Cindy returns for Scary Movie 4

By Daniel Fienberg (KRT)

LOS ANGELES – There were more than a few moments back five years ago when Anna Faris was ready to bid farewell to the “Scary Movie” franchise.

“Scary Movie,” the Wayans brothers’ slasher parody, was a smash hit, but the hastily made “Scary Movie 2” chilled that momentum in a flash, earning savage reviews and less than half of the box office of the original.

“I think after the second one, it was just really one day at a time – I never really imagined even when we were shooting the second one that there would be a third,” Faris admits. “I was kept very much out of the loop. I still am. I can’t even believe that I’m here, because I can’t believe that I’ve survived. Regina (Hall) and I are the only ones who have been in all four and I keep thinking, ‘It’s because probably I’m pretty reasonable still, cheap for the studio to hire back.'”

After giving the franchise a year to go fallow, “Scary Movie 3” was entrusted to spoofing legend David Zucker (“Airplane!”) and brought viewers back to the theaters. With the Wayans family off pursuing “White Chicks,” Faris suddenly became the series’ centerpiece as Cindy Campbell. Originally just a winking take on Neve Campbell’s “Scream” character, Cindy has become her own blissfully brainless entity, Faris’ creation.

“With Cindy, it’s really important to play her very sincerely, and she obviously has no sense of humor, which I think is funny in itself,” Faris smiles.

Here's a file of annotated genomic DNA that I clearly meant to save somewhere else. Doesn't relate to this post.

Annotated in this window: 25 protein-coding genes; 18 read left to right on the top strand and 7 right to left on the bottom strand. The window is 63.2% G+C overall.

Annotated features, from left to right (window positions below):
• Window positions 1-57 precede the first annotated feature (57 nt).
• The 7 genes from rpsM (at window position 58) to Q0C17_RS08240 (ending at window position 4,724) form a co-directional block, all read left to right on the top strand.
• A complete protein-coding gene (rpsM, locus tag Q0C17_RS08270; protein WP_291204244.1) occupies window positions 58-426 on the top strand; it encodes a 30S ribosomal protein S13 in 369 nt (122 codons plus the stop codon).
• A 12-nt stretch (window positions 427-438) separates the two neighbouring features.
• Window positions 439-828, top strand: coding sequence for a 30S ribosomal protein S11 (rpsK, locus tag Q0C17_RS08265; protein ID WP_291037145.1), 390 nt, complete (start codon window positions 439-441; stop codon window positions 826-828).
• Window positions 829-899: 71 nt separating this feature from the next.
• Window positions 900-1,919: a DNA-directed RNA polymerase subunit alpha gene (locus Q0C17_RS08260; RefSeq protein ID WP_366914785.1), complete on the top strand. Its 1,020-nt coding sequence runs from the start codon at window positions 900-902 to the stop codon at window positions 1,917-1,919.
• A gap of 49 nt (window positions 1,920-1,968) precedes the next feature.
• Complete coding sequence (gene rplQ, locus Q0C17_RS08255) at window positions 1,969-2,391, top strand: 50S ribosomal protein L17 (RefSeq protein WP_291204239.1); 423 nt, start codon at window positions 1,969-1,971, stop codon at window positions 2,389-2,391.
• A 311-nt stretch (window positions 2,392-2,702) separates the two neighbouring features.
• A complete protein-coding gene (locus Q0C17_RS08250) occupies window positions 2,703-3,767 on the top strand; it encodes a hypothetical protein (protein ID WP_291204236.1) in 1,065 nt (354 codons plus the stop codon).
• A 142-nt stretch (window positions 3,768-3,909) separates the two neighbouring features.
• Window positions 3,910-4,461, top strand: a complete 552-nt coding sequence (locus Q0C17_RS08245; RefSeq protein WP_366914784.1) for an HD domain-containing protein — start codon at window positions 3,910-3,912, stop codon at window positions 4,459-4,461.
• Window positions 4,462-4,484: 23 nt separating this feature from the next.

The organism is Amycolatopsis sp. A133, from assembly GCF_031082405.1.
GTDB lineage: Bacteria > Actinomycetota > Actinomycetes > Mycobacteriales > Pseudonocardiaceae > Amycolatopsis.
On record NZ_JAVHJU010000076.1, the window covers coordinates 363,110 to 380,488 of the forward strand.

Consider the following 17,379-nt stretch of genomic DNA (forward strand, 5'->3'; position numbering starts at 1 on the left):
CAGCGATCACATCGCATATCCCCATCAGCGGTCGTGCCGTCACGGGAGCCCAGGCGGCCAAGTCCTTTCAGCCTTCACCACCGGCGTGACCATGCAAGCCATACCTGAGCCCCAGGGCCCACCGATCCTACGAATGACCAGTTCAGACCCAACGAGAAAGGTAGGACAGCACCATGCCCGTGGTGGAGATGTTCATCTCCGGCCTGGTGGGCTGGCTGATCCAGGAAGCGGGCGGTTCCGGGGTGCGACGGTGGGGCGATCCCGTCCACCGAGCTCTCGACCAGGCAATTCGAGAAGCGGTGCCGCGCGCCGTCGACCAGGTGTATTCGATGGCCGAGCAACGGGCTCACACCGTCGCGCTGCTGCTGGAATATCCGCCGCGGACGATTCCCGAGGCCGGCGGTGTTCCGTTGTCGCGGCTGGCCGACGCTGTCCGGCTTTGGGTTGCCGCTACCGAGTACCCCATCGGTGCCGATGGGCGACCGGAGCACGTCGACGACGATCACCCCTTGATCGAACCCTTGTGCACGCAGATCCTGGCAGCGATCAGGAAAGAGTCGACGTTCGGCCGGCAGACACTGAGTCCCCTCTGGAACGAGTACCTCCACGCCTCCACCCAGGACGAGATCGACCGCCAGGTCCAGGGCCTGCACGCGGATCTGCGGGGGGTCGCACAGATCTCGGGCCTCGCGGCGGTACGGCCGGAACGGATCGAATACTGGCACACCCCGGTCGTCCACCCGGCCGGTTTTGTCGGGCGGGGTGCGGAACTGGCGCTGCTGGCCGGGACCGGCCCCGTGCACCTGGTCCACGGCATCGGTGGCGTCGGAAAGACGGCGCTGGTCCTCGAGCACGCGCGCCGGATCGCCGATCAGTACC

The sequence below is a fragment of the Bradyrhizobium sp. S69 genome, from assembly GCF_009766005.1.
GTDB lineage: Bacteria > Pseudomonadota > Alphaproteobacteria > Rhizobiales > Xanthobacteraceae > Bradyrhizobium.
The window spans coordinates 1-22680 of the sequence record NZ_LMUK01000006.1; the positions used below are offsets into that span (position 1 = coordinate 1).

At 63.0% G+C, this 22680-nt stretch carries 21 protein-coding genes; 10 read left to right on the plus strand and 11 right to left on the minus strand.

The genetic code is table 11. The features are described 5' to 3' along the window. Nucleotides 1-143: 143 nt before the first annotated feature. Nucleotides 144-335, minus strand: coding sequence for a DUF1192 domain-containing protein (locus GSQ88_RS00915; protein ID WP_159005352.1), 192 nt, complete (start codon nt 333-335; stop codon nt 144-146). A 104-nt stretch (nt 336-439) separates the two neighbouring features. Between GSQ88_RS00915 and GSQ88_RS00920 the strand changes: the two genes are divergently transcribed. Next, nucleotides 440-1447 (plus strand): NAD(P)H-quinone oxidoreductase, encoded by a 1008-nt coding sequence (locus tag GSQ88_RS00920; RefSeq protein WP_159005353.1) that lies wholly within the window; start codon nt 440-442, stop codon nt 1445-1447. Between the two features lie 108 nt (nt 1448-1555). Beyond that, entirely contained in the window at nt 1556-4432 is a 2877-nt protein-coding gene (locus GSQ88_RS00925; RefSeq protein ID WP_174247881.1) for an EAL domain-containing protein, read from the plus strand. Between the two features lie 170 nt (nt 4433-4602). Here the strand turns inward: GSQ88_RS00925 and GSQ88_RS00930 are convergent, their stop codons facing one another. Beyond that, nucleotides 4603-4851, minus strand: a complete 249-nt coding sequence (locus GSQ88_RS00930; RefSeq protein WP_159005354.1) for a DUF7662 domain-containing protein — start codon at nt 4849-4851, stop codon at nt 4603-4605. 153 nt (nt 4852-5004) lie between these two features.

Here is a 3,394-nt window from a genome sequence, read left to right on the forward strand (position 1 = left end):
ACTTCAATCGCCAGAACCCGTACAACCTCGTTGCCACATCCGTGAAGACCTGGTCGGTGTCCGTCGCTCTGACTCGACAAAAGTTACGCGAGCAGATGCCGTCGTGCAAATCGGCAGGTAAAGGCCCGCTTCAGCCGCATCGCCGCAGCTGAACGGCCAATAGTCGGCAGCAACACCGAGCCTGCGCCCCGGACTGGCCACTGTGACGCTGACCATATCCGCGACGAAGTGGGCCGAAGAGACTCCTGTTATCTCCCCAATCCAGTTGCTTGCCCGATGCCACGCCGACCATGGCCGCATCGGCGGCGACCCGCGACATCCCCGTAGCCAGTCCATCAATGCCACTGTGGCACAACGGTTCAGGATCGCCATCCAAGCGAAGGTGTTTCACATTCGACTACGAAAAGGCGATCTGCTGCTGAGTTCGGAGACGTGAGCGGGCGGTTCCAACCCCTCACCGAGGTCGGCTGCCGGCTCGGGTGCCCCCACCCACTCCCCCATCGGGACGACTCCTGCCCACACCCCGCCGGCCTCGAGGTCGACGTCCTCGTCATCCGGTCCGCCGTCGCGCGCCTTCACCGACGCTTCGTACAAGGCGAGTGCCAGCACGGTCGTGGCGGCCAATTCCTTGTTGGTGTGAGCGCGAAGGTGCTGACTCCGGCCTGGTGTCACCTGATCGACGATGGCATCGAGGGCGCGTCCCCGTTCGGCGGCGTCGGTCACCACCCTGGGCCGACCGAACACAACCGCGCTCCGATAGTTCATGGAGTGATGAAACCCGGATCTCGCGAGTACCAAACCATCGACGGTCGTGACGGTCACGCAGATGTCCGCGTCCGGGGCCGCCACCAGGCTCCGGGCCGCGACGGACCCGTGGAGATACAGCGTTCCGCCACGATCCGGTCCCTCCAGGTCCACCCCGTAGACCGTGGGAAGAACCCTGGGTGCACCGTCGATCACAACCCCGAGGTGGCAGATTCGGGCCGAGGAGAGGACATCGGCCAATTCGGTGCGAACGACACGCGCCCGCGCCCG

She continues, “The main difficulty in playing a character that’s not the brightest girl is just the sense of vanity. There are people out there who think that I’m very much like my character and that’s a bit of a hard pill to swallow, but I really do have a great time and I think that doing comedy in general is having a lack of vanity and trying not to have too much of an ego. Especially for a young woman, it’s easy to be like, ‘Oh, I really want to look good. I wish I could look sexy.’ But that’s not very funny.”

Faris is, in fact, obviously funny and not just when she’s playing dumb, though that’s usually all that’s asked of her. Outside of the “Scary Movie” films, she’s done a lot of small parts, though some have magically grown. A case in point would be this winter’s “Just Friends,” in which Faris’ goofy pop star became the centerpiece of commercials after audiences responded to the character.

“There just aren’t that many roles written for young women that are character-y kind of roles, especially in comedies,” Faris says with some regret.